PROJECT TITLE :
Effects of reverberations and clutter filtering in pulsed Doppler using sparse sequences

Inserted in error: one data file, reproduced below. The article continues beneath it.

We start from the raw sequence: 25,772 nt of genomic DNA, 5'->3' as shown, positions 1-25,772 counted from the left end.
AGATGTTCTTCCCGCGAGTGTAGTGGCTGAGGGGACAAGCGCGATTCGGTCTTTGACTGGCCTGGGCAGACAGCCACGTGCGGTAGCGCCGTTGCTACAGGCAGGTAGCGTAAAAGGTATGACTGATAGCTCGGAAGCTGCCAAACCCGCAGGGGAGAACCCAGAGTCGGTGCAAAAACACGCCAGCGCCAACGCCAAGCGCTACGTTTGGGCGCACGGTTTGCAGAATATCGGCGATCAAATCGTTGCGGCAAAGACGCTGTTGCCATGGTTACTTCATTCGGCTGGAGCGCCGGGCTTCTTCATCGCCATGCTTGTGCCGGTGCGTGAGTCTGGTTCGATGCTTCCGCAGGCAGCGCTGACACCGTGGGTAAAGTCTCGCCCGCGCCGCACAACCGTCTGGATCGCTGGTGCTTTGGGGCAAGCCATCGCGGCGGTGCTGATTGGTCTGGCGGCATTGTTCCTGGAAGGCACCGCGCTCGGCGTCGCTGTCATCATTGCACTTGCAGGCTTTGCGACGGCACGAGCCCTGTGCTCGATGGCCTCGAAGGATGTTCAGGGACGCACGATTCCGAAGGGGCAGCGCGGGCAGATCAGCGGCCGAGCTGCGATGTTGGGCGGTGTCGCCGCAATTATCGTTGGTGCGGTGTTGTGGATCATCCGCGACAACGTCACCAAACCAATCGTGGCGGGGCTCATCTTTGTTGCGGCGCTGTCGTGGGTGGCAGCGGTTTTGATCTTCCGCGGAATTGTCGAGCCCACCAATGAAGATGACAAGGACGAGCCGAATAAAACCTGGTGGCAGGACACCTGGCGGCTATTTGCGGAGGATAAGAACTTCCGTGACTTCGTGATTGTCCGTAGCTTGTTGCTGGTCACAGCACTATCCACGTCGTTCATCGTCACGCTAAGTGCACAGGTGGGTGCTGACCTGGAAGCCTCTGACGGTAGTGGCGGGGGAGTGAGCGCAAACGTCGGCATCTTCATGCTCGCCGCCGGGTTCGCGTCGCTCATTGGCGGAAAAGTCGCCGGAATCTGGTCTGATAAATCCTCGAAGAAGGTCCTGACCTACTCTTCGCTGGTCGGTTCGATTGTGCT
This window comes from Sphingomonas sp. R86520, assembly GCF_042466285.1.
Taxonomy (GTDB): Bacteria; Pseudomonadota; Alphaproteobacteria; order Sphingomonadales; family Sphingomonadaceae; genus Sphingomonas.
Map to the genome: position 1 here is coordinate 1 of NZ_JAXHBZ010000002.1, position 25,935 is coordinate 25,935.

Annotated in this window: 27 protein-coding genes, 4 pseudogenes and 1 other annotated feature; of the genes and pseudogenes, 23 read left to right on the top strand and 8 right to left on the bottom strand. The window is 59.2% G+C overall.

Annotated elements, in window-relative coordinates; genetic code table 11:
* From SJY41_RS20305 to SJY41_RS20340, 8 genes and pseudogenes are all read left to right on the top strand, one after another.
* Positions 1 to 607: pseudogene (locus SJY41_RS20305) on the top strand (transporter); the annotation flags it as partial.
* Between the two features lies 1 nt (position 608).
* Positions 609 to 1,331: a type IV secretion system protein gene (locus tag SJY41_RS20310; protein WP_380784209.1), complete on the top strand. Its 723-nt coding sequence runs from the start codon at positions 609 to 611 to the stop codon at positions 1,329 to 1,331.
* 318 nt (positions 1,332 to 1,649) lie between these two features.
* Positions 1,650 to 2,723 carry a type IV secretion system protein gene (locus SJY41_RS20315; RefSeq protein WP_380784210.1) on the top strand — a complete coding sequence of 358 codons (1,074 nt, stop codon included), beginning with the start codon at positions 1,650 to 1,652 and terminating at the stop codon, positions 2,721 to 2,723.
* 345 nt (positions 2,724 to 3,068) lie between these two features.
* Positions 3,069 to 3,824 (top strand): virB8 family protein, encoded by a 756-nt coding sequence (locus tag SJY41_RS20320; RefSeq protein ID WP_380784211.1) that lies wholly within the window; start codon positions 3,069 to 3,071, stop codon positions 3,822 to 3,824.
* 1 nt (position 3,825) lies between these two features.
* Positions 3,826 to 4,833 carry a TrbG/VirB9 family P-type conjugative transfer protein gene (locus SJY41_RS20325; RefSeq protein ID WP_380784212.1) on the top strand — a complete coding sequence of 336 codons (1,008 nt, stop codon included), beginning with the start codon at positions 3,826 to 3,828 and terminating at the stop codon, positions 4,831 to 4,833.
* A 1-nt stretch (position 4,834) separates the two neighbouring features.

Duplex ultrasound is a modality in which an ultrasound system is employed for simultaneous acquisition of both B-mode images and velocity (Doppler) data. Conventional duplex sequences interleave packets of B-mode and Doppler transmissions, manufacturing undesirable gaps during B-mode interruptions. Lately, many techniques are proposed for avoiding such gaps by using sparse sequences, in which velocity spectra are generated from nonuniformly sampled Doppler information containing frequent B-mode interruptions. During this work, 2 negative effects are mentioned that may influence velocity estimation when using nonuniformly sampled sequences. Initial, it's shown that long reverberation times cause discontinuities in the signal from stationary muddle when every B-mode interruption. Second, using frequency analysis, it is shown that litter filtering of nonuniformly sampled data may introduce artifacts in the speed spectrum, and also lead to significant bias in mean velocity estimates. Methods are presented for quantification of these effects, and used to investigate 3 varieties of sparse duplex sequences for blood velocity estimation. In specific, it's argued that the use of such sequences in cardiac applications isn't suggested as a result of of long reverberation time. Additionally, it is found that the use of regression filters to filter nonuniformly sampled information might produce vital artifacts in pulsed wave Doppler spectra, however is a smaller amount important for color Doppler imaging applications. In vitro and in vivo examples are included showing the presence and magnitude of those problems in clinically relevant applications.
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